At this stage in the pandemic these solutions are not new and there is no excuse for not being able to accommodate many people remotely. It’s great that face to face has become possible again but please do remember to keep online options available for meetings and make sure that everyone is in the loop after discussions if they weren’t present. I remember acutely the loyalty inspired by making every effort to accommodate staff during the long lockdowns, managing a “ping” will bring the same.
Prepare For The Unexpected
Your staff are going to be pinged. You are going to have to arrange cover, reformat client visits or meetings. Talk about it with your managers so that they know what to expect. Street also talked about planning for the possibility of being pinged as way to help relieve the anticipation anxiety. He says, “Normalizing the idea of unexpected remote working alleviates some stresses for employees, who can hit the ground running with their work, stay connected to their teams and ultimately return to their peak mental fitness despite the uncertainty.”
He is right to touch on this subject as many people feel self-conscious about working from home in the same way that people worry about calling in sick. They don’t want to be perceived as an inconvenience or a slacker. Letting them know that this is expected and normal will help them cope, reach out to those with young children and remind them that they can work flexible hours, put in place accommodations for them. We also don’t want to attach a stigma to remote working as it may encourage people to ignore the guidelines and delete the Health Service app in order to avoid it. On this subject Street suggests that “It’s key to let all employees know it’s okay if they’re asked to self-isolate and that it can’t be helped. Then, put into place measures to mitigate disruption, like nominating a line manager for individuals to report to throughout their isolation period and encouraging all work to be saved online so remote workers can pick up tasks from anywhere.”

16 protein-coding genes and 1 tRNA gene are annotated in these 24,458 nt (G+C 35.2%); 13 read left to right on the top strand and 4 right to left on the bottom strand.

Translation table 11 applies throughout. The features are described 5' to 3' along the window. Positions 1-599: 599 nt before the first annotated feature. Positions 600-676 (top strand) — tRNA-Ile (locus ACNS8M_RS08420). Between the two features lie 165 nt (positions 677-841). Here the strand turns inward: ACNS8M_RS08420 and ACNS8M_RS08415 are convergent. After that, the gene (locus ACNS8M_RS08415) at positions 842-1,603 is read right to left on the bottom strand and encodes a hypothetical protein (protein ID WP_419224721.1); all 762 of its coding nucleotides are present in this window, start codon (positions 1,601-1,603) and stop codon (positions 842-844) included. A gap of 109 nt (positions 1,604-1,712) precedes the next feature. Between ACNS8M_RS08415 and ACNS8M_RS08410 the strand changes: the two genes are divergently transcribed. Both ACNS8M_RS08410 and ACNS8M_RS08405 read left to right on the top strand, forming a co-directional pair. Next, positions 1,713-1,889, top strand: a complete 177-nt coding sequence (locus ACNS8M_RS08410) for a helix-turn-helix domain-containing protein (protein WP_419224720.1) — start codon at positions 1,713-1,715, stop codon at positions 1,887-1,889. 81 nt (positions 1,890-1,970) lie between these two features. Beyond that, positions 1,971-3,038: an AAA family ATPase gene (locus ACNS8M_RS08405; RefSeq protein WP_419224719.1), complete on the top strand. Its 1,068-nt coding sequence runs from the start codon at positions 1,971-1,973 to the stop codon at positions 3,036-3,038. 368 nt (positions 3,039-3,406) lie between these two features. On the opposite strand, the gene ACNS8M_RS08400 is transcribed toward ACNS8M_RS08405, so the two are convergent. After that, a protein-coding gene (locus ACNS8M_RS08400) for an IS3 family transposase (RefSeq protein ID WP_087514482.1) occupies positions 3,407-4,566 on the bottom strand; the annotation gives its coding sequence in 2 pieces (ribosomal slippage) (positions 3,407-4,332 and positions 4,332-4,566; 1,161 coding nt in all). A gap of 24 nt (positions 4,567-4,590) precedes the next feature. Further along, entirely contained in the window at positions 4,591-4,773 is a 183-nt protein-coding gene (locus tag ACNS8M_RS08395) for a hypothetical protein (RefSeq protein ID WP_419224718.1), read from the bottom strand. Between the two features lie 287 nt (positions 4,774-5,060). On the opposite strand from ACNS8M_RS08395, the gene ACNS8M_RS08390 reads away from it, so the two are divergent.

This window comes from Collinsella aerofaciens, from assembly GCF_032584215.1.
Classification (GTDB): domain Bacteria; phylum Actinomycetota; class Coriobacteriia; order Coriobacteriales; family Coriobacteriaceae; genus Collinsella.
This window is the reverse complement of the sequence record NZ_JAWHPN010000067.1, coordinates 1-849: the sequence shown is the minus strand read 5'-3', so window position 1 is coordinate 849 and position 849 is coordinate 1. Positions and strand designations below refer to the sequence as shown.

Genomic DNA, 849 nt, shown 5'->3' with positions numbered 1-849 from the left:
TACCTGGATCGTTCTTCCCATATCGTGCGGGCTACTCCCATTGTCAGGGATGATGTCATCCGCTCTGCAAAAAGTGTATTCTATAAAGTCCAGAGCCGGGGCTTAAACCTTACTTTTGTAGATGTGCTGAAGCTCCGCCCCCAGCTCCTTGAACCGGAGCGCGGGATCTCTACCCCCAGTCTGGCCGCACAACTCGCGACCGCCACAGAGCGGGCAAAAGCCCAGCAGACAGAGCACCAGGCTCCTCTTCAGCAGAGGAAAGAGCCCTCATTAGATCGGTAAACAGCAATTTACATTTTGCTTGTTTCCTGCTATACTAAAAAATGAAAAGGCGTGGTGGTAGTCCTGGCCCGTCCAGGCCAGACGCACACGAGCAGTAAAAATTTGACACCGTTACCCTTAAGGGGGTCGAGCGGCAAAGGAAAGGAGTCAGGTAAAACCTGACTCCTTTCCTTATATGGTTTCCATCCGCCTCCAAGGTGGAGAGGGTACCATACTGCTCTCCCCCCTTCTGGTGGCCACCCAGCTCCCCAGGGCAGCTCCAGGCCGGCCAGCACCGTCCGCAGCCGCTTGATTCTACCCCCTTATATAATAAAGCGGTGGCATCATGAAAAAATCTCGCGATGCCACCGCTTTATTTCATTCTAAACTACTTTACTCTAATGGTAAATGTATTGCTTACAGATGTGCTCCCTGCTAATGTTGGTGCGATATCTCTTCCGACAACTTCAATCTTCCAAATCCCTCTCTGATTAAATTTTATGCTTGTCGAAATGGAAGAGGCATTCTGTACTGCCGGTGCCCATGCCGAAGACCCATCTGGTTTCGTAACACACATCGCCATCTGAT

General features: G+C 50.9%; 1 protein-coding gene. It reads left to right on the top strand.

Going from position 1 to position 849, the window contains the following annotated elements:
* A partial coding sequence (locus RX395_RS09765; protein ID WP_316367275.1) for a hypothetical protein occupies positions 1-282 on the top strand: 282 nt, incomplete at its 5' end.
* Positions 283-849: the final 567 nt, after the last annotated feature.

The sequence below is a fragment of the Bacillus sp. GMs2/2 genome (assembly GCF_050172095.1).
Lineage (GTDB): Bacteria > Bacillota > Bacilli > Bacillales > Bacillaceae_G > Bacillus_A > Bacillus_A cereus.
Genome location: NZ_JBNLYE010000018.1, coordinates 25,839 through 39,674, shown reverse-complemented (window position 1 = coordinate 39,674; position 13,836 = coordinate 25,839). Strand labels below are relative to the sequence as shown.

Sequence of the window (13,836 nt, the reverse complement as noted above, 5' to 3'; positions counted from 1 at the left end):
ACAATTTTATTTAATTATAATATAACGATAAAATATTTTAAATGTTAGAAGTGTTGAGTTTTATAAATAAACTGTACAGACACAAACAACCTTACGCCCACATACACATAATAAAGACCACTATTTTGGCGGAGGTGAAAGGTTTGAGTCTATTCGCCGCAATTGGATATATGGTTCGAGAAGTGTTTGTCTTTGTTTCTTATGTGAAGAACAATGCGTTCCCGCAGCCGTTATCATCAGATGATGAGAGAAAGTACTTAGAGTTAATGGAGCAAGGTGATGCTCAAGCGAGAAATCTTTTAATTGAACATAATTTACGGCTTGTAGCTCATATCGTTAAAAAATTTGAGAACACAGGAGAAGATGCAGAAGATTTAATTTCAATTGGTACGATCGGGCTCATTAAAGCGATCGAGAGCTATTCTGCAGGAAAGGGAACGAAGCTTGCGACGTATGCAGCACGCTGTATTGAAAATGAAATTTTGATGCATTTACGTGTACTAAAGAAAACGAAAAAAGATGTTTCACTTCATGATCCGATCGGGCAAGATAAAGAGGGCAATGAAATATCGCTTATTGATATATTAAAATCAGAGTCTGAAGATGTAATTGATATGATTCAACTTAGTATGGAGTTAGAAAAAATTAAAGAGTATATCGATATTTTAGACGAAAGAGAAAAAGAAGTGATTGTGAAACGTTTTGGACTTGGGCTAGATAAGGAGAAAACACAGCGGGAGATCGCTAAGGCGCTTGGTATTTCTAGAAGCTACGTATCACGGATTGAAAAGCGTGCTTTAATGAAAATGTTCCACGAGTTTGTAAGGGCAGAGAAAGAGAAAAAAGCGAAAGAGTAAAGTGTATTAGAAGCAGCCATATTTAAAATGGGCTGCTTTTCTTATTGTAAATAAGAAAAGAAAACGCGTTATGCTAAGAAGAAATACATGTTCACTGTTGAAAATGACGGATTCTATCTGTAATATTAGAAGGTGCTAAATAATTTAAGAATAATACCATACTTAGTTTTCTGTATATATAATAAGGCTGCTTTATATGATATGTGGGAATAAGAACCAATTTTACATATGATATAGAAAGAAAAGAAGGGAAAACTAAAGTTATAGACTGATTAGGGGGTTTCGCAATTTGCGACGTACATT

Having a system in place is a great idea and reassures your team that you will support them through any future changes that may occur.
If there is one thing we have learned as business leaders during the pandemic is that adaptability is key, not only to staying successful but also to retaining and supporting valued staff. Restrictions and rules will continue to change. With each new step we will also have to consider mental health and do what we can to reduce the impact on those in our network, including ourselves.
Being quick to communicate, ready to be open minded about new ways of doing things and able to provide emotional support is a winning formula, but it has become persistently draining. As employers, it’s really important to adapt our systems, rather than keep expanding our manager’s work remit. For example, in my business we’ve had an exponential increase in safeguarding reports given the vulnerable client group with whom we work and the impact of the pandemic. To cope, we restructured our safeguarding system from one Lead with a Deputy to a team of four, which has given a chance for some more junior members to take a role and they are loving it! The answer isn’t always “managers must do more” sometimes the answer is sharing responsibilities and delegating tasks to those who would love a chance to shine.